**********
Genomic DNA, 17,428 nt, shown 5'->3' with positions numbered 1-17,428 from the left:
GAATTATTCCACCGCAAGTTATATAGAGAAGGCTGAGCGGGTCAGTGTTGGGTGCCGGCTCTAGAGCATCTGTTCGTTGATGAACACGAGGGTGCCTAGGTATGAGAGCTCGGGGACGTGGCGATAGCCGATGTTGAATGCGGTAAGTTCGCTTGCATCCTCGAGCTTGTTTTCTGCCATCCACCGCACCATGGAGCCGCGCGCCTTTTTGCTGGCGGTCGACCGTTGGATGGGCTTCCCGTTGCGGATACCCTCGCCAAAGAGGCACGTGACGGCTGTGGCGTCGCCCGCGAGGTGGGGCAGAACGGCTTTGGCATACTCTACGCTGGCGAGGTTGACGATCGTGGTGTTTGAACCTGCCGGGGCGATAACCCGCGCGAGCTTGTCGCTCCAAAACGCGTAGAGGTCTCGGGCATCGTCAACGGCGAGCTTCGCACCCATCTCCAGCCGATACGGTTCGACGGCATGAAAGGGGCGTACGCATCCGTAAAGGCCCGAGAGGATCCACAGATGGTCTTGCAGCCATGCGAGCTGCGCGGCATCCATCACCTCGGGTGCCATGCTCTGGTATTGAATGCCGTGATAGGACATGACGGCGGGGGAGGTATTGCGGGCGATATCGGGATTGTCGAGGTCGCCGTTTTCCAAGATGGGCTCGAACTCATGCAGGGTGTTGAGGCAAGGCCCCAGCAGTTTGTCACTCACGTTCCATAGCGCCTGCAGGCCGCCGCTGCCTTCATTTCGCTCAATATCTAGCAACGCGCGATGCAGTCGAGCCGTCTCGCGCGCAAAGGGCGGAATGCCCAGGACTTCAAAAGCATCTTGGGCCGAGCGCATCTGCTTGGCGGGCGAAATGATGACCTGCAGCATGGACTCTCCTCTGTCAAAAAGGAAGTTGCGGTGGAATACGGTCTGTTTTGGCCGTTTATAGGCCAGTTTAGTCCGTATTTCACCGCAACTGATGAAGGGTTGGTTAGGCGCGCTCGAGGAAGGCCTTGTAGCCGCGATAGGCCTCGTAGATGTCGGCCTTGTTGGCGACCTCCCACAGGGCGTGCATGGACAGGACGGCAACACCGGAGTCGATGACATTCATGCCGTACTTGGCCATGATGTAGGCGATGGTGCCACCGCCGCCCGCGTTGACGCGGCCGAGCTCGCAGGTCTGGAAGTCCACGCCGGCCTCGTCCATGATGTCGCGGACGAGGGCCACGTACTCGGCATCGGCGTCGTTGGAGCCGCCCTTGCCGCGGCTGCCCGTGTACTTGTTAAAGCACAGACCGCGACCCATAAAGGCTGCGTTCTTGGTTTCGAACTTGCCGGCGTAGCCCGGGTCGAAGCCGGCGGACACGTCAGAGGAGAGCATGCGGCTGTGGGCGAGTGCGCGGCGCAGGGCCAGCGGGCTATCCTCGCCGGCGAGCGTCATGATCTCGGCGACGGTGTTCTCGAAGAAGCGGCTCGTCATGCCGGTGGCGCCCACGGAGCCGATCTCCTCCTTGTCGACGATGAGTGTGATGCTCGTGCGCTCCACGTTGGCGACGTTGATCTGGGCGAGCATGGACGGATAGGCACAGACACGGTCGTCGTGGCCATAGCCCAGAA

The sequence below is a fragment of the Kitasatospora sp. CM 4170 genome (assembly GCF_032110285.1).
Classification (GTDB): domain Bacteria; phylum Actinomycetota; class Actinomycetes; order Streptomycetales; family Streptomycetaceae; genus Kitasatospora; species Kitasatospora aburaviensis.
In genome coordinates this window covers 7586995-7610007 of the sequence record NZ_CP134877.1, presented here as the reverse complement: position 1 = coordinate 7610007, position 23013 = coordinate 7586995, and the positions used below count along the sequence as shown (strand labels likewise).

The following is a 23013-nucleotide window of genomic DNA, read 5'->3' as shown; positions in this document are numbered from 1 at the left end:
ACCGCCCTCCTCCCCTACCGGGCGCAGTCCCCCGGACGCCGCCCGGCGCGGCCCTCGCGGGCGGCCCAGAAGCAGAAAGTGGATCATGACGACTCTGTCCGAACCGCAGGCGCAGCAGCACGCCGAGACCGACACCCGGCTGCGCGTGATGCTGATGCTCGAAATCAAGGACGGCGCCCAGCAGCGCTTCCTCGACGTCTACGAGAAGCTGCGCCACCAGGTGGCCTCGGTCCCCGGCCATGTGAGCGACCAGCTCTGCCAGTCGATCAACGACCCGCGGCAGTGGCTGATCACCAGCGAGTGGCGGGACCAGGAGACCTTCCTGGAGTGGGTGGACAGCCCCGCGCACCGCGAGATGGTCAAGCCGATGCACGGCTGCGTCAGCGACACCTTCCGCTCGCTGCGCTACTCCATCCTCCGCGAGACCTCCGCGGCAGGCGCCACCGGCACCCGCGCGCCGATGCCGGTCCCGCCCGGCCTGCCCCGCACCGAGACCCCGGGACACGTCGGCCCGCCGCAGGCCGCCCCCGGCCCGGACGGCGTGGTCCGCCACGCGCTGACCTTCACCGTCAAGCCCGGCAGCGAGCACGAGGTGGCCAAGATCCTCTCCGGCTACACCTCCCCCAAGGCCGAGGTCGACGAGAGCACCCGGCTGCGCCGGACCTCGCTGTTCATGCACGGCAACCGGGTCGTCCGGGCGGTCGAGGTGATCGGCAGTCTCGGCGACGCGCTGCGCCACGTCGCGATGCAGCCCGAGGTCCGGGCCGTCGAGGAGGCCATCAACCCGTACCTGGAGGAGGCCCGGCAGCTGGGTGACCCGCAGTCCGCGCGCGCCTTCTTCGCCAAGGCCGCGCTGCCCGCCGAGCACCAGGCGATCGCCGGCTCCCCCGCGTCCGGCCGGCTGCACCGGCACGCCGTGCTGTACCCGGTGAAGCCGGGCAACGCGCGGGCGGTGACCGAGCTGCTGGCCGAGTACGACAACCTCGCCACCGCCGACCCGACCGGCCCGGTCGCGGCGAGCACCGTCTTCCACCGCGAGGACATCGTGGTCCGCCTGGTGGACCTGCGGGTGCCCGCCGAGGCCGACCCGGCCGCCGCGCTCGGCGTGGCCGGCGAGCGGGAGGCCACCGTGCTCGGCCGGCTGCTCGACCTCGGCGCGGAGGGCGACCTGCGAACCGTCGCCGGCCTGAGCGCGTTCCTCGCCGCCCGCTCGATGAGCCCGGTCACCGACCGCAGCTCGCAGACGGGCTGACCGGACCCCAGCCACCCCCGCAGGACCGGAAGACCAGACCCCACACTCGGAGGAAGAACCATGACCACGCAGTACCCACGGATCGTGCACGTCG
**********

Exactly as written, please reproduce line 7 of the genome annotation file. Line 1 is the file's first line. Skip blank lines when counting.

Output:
ACCGCCCTCCTCCCCTACCGGGCGCAGTCCCCCGGACGCCGCCCGGCGCGGCCCTCGCGGGCGGCCCAGAAGCAGAAAGTGGATCATGACGACTCTGTCCGAACCGCAGGCGCAGCAGCACGCCGAGACCGACACCCGGCTGCGCGTGATGCTGATGCTCGAAATCAAGGACGGCGCCCAGCAGCGCTTCCTCGACGTCTACGAGAAGCTGCGCCACCAGGTGGCCTCGGTCCCCGGCCATGTGAGCGACCAGCTCTGCCAGTCGATCAACGACCCGCGGCAGTGGCTGATCACCAGCGAGTGGCGGGACCAGGAGACCTTCCTGGAGTGGGTGGACAGCCCCGCGCACCGCGAGATGGTCAAGCCGATGCACGGCTGCGTCAGCGACACCTTCCGCTCGCTGCGCTACTCCATCCTCCGCGAGACCTCCGCGGCAGGCGCCACCGGCACCCGCGCGCCGATGCCGGTCCCGCCCGGCCTGCCCCGCACCGAGACCCCGGGACACGTCGGCCCGCCGCAGGCCGCCCCCGGCCCGGACGGCGTGGTCCGCCACGCGCTGACCTTCACCGTCAAGCCCGGCAGCGAGCACGAGGTGGCCAAGATCCTCTCCGGCTACACCTCCCCCAAGGCCGAGGTCGACGAGAGCACCCGGCTGCGCCGGACCTCGCTGTTCATGCACGGCAACCGGGTCGTCCGGGCGGTCGAGGTGATCGGCAGTCTCGGCGACGCGCTGCGCCACGTCGCGATGCAGCCCGAGGTCCGGGCCGTCGAGGAGGCCATCAACCCGTACCTGGAGGAGGCCCGGCAGCTGGGTGACCCGCAGTCCGCGCGCGCCTTCTTCGCCAAGGCCGCGCTGCCCGCCGAGCACCAGGCGATCGCCGGCTCCCCCGCGTCCGGCCGGCTGCACCGGCACGCCGTGCTGTACCCGGTGAAGCCGGGCAACGCGCGGGCGGTGACCGAGCTGCTGGCCGAGTACGACAACCTCGCCACCGCCGACCCGACCGGCCCGGTCGCGGCGAGCACCGTCTTCCACCGCGAGGACATCGTGGTCCGCCTGGTGGACCTGCGGGTGCCCGCCGAGGCCGACCCGGCCGCCGCGCTCGGCGTGGCCGGCGAGCGGGAGGCCACCGTGCTCGGCCGGCTGCTCGACCTCGGCGCGGAGGGCGACCTGCGAACCGTCGCCGGCCTGAGCGCGTTCCTCGCCGCCCGCTCGATGAGCCCGGTCACCGACCGCAGCTCGCAGACGGGCTGACCGGACCCCAGCCACCCCCGCAGGACCGGAAGACCAGACCCCACACTCGGAGGAAGAACCATGACCACGCAGTACCCACGGATCGTGCACGTCG